These herders topped Stanley Coren's intelligence rankings, meaning most can learn a new command in five repetitions and follow it 95% of the time.
Breeders love regular poodles for more than just their hypoallergenic qualities. Coren's survey also awarded the curly-coated cuties silver for working intelligence.
German Shepherds happily serve as police dogs, seeing eye dogs, medical assistance dogs, and therapy dogs, so consistent obedience is expected.
Goldens sometimes act like goofballs despite their hunting heritage (which you already know if you have one of your own).
Dobermans originated in the late 19th century when a German tax collector named Louis Dobermann wanted a medium-sized guard dog and companion.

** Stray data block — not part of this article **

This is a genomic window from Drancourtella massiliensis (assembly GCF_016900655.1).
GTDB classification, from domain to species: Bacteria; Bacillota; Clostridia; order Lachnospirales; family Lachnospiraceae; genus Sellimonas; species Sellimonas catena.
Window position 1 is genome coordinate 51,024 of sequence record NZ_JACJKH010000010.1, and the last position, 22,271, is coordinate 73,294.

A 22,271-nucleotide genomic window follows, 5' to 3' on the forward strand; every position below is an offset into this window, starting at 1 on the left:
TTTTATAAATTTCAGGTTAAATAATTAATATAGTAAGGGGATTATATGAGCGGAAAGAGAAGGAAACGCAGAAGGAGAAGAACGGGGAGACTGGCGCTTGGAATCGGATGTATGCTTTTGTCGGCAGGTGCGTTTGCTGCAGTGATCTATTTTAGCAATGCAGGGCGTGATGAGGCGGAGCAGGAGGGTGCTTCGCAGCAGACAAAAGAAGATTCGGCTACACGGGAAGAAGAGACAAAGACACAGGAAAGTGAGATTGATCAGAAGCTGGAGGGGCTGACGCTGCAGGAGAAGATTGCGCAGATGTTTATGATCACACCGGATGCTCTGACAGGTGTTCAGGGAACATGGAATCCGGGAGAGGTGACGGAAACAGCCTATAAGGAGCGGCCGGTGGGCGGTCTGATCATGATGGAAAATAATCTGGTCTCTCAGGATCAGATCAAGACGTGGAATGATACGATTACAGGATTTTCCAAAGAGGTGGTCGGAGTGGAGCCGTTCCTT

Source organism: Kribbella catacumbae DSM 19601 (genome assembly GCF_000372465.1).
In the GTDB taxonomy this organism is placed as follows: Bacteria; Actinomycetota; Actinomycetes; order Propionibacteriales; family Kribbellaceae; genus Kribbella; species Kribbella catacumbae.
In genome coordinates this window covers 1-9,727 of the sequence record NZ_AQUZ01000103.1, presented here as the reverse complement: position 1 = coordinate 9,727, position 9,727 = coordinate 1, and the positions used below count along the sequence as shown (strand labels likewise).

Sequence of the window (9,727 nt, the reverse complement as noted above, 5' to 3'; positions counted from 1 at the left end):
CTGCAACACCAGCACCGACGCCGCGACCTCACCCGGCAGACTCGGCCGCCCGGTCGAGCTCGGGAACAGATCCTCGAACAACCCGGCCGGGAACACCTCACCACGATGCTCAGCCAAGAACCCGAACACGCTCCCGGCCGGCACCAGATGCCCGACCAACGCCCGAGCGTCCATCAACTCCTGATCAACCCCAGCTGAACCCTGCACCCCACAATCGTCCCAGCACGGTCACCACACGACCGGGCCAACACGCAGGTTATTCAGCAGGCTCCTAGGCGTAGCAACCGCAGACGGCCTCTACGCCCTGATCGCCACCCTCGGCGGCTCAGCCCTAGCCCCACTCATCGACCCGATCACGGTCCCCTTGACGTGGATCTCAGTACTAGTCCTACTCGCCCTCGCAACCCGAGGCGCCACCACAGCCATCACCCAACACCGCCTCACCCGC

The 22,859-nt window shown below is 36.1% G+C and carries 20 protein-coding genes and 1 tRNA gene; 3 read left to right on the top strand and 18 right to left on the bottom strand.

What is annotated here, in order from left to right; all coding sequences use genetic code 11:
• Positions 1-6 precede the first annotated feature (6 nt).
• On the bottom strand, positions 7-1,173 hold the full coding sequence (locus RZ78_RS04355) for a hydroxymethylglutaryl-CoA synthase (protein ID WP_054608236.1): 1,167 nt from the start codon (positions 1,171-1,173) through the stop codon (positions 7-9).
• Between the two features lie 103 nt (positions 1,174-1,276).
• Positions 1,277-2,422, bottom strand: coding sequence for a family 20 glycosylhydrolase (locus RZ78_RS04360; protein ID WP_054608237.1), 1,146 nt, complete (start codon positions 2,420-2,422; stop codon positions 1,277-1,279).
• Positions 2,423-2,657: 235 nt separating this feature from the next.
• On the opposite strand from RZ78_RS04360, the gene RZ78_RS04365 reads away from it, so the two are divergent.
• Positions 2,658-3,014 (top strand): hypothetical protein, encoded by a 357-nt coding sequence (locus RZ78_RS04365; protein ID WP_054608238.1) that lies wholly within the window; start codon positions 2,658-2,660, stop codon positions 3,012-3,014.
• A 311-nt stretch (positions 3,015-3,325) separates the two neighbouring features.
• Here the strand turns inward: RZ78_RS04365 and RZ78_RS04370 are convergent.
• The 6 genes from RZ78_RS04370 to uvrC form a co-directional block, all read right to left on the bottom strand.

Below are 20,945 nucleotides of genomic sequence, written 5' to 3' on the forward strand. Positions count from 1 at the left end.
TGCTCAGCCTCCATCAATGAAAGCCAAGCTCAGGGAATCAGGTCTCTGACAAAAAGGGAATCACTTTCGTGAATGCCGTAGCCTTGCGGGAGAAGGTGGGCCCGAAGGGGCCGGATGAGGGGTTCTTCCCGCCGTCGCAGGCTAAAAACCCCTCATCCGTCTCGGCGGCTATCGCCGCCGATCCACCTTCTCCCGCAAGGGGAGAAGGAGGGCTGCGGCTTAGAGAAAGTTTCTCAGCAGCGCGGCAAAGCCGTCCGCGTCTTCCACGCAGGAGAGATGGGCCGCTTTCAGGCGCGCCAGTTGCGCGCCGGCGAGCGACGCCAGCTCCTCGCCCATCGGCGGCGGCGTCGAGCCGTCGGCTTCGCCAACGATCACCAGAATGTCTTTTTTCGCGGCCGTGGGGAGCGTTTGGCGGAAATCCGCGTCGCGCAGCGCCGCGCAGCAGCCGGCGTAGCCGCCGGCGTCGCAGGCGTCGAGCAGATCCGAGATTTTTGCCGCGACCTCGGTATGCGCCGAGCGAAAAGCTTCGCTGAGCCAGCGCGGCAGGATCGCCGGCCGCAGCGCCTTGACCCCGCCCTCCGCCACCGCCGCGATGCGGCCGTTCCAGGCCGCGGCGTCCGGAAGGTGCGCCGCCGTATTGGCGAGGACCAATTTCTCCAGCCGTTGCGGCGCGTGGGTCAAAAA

These adorable fluff balls excel in herding, agility, and obedience. Shelties bark, chase, and herd, but their love of cuddles will make up for it.
Labs love to please, whether they're guide dogs, narcotic detection dogs, or pets. For 27 years, Americans have voted them the most popular breed.
According to the American Kennel Club, 5-pounders often win agility trials. Their name—French for "butterfly"—refers to their tall, pointed ears.
A Rottweiler owner who trains and exercises their dog will get a loving and loyal friend.